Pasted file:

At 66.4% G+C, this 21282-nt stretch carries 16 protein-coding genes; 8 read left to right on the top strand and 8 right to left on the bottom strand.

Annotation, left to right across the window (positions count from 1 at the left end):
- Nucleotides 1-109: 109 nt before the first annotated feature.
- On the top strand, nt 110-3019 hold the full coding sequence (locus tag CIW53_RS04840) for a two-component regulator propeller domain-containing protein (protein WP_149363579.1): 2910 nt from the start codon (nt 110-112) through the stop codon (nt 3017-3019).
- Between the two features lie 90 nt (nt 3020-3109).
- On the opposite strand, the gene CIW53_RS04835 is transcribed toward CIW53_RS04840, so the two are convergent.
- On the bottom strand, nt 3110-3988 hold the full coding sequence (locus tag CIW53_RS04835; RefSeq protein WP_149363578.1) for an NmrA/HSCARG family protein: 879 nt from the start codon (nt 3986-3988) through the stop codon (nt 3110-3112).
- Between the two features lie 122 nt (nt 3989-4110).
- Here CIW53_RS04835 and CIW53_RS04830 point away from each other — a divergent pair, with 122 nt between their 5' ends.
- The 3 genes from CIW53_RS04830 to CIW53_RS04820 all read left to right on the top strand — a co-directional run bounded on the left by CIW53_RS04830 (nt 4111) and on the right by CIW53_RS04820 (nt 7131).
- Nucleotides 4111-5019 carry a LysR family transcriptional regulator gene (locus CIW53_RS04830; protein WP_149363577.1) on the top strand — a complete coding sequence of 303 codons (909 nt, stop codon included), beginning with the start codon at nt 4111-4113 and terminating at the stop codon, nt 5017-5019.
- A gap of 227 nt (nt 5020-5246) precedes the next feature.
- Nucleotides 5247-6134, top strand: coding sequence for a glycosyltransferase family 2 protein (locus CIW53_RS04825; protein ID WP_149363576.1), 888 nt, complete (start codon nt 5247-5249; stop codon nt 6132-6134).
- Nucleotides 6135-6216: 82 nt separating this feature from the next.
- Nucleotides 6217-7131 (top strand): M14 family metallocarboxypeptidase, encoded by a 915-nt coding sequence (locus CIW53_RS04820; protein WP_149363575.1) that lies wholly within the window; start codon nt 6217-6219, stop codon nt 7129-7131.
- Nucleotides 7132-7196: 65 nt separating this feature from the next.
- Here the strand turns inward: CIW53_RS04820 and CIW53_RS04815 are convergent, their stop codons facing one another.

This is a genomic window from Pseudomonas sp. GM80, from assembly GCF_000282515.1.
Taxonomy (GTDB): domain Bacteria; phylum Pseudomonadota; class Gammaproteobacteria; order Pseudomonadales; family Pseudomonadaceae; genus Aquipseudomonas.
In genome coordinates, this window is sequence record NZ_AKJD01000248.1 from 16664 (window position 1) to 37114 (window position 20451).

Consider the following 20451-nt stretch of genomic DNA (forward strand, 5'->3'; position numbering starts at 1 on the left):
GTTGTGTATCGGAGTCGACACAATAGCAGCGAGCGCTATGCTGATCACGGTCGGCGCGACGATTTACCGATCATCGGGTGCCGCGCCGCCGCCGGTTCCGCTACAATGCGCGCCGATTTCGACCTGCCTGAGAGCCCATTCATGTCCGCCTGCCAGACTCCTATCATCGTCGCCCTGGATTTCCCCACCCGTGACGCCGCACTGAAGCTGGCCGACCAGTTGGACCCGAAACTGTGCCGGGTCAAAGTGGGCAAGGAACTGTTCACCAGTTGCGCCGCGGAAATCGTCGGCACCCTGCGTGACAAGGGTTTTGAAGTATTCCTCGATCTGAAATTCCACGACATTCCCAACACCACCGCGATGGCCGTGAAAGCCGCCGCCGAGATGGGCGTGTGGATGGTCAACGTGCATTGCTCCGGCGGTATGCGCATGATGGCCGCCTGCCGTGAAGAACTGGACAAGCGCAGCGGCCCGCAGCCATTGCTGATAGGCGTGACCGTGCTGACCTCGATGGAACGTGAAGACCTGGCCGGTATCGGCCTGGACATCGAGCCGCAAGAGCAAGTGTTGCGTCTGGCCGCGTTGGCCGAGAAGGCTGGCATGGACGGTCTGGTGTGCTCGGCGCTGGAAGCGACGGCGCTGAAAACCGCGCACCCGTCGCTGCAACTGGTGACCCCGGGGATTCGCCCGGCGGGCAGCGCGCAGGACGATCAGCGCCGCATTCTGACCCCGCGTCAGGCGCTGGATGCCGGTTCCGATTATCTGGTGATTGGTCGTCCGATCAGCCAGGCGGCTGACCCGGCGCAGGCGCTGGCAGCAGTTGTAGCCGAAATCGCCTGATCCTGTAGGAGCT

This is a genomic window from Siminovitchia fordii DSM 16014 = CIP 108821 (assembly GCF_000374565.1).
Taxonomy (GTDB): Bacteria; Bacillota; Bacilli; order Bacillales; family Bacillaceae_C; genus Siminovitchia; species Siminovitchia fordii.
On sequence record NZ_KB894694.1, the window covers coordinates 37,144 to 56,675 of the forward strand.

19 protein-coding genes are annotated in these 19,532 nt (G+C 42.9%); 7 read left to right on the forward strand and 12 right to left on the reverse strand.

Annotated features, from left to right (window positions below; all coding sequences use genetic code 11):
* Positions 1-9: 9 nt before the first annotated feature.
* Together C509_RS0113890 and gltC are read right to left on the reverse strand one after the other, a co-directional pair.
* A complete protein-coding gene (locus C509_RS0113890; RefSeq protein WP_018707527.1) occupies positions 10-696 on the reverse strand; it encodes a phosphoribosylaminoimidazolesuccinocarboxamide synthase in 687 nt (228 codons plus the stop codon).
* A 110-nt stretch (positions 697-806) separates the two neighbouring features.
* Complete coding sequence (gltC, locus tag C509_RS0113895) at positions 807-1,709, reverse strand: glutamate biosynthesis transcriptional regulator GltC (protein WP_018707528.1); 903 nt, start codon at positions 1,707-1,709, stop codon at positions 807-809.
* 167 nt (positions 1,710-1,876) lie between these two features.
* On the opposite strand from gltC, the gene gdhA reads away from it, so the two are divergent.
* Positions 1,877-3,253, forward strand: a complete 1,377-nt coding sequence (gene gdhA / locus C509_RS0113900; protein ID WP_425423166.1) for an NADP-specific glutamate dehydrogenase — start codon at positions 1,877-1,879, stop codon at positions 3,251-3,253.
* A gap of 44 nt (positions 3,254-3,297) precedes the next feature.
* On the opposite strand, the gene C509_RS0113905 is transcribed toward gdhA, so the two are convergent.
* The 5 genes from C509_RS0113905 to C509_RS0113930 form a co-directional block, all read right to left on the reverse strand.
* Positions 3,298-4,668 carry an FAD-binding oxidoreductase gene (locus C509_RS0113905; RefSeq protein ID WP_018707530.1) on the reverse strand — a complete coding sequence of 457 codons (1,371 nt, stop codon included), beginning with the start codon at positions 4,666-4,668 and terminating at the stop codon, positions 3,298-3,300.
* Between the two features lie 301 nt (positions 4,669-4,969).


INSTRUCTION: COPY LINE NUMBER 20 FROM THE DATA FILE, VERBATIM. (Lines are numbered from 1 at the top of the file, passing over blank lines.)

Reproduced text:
In genome coordinates, this window is sequence record NZ_AKJD01000248.1 from 16664 (window position 1) to 37114 (window position 20451).